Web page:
There are tens of millions of U.S. workers who have lied or exaggerated their accomplishments on their resumes.
Tens of millions. At least.
And, most of them still have jobs.
The news of resume fraud or resume inflation surfaces each time a high-profile individual is accused.
Consider these episodes:
- Marilee Jones is driven from her job as admissions director at MIT after 28 years of presumably good service to the university. She had claimed a college degree she did not have when she applied for her job.
- David Edmondson resigned as chief executive officer of Radio Shack after it was discovered that he misstated his academic record. He had spent 11 years in a variety of jobs with the company, ultimately being named CEO.
- George O'Leary gets a dream job as football coach at University of Notre Dame and has to step down five days later because of resume lies. He claimed a master's degree and college football experience he didn't have.
Estimates range that between 30 and 50 percent of American workers have lies on their resume. Some of those might simply be an inflation of accomplishments, but they are lies anyway.
Let's take the low estimate: If 30 percent of workers have phony resumes, that means about 46 million people in our work force are liars.
Does that mean we have 46 million bad people in jobs who should be fired?
My guess is probably not. I assume that some of those resume cheats are actually very competent and well-respected in their fields. And, firing 46 million people is as improbable as it is impossible.
Yet, clearly we have an epidemic that is out of control and corrosive to the way we do business.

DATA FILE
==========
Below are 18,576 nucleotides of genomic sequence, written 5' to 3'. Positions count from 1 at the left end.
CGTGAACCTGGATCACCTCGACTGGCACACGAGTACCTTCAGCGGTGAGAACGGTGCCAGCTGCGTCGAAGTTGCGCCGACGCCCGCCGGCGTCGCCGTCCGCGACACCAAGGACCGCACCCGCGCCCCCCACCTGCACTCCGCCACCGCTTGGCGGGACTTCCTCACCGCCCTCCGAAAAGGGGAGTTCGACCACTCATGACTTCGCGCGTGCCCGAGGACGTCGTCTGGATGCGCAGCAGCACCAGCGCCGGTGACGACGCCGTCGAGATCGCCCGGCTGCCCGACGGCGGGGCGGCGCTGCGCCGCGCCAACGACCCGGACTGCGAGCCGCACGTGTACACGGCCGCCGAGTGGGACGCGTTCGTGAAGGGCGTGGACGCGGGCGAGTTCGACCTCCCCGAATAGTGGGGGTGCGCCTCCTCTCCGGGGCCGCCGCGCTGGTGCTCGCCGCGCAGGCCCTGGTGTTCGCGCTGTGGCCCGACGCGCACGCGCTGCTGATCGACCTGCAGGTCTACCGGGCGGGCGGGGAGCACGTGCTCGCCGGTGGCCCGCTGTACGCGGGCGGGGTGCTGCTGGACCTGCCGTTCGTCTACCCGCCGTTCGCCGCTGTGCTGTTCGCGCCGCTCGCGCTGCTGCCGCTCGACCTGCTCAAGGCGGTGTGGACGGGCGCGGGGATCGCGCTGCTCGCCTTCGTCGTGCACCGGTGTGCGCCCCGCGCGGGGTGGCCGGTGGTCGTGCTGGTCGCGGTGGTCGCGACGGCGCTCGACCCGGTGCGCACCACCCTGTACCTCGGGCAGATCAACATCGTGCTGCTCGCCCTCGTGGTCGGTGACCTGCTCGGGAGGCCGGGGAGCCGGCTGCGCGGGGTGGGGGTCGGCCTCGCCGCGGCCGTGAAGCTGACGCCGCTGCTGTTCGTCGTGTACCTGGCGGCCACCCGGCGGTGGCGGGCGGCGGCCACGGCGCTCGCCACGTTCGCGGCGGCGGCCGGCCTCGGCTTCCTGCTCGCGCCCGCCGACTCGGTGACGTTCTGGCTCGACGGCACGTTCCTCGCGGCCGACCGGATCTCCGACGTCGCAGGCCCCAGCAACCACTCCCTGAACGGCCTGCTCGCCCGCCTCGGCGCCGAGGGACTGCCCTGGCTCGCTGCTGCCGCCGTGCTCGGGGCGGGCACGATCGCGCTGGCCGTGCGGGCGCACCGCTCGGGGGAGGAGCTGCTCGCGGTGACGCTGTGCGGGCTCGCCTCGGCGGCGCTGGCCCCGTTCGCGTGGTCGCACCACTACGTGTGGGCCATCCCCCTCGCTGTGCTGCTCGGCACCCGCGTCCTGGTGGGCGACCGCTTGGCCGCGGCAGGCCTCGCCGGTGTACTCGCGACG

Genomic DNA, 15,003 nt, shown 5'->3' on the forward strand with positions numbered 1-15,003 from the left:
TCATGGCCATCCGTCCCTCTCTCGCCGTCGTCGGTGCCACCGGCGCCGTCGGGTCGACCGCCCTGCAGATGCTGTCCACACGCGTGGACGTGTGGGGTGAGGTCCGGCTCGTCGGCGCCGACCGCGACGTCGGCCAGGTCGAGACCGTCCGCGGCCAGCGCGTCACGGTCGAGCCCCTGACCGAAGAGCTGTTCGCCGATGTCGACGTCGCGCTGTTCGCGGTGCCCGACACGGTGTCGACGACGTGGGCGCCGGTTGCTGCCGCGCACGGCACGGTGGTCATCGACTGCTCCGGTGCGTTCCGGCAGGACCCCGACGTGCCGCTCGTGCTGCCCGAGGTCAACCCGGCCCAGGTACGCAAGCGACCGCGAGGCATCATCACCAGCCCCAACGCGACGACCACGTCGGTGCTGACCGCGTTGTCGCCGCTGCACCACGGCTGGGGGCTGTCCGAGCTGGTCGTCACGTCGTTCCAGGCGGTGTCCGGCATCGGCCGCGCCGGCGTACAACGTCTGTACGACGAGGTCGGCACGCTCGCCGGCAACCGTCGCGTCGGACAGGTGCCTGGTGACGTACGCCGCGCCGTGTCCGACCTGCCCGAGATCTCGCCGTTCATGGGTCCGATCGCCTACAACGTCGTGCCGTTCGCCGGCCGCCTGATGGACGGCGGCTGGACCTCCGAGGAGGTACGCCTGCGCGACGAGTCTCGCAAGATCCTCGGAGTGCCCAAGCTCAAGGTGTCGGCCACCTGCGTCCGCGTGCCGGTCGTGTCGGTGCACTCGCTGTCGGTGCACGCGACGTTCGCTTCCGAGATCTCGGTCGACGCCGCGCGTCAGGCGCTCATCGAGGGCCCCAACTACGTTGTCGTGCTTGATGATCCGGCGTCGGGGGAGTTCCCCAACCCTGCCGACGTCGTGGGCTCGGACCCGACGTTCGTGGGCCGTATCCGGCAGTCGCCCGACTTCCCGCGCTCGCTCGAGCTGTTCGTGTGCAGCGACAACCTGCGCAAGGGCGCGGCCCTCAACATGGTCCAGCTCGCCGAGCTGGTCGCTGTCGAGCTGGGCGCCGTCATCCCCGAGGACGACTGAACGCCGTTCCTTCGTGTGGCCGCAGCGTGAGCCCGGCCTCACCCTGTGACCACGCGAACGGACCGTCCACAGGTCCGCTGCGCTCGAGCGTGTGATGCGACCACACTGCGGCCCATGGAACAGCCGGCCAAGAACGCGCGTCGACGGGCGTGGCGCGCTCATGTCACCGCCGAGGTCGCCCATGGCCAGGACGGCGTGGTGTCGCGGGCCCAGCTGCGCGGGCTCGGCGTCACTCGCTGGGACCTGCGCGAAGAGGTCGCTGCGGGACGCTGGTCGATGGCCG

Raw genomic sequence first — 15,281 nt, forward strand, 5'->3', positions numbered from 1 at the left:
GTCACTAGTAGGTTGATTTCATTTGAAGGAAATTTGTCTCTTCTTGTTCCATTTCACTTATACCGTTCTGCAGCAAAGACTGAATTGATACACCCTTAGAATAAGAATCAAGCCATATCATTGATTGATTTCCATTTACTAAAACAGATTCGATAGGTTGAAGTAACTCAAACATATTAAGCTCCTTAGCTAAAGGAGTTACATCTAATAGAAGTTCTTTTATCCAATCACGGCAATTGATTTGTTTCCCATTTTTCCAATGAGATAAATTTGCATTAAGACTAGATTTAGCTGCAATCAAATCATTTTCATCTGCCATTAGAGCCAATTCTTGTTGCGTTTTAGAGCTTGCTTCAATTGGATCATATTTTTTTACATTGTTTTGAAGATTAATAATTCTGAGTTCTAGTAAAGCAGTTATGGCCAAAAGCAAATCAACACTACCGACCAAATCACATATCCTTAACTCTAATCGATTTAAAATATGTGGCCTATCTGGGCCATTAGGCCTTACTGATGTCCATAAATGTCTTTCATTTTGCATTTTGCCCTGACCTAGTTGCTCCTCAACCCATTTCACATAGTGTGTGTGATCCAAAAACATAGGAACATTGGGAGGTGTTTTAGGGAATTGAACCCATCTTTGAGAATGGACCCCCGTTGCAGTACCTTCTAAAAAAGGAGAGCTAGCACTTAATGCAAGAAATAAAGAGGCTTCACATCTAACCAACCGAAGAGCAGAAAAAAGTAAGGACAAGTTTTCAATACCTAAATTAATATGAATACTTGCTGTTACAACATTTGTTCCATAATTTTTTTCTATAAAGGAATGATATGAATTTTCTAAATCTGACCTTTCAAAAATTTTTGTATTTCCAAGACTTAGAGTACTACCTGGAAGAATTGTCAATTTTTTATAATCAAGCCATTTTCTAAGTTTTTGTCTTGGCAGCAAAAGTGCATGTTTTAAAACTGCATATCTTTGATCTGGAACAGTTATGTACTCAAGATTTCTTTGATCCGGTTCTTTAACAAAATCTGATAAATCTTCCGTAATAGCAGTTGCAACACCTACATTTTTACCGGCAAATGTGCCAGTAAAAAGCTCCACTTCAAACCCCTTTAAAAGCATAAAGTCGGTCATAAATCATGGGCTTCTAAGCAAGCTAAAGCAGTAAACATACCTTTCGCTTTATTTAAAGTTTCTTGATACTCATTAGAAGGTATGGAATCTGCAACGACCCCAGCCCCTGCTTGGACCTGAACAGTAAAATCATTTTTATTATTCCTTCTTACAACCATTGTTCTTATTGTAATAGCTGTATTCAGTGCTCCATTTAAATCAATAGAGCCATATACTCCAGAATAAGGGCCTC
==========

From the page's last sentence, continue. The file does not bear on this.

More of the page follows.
People clearly believe they need to doctor their resumes either because of their own insecurities or inadequacies or because they feel societal pressure to obtain certain job status.
But their acts are like a flesh-eating virus that is still hungry.
Not many companies have the resources, money or time to do thorough background checks to weed out resume frauds. Even if they did, the most clever people would still figure out a way to build a deceitful resume.
No state or federal law will ever be able to stem resume fraud. Think about the silliness of something like "Lie on your resume and go to jail." It just is not going to happen.
That leaves individuals as their own moral compass.
Every individual should seriously consider what they are doing when they lie on their resume, or inflate their accomplishments. Obviously, little lies may seem acceptable, but they aren't.
The lies you make today on your job application or resume can haunt you the rest of your career. The lives of Marilee Jones, David Edmondson and George O'Leary have been changed forever because of what they did.
Resume fraud is inexcusable at all turns. But it is only preventable if individuals look deep within themselves and figure out that it is better to make the right choice and live honorably than to lie to get a job and worry forever that every day in that job might be your last.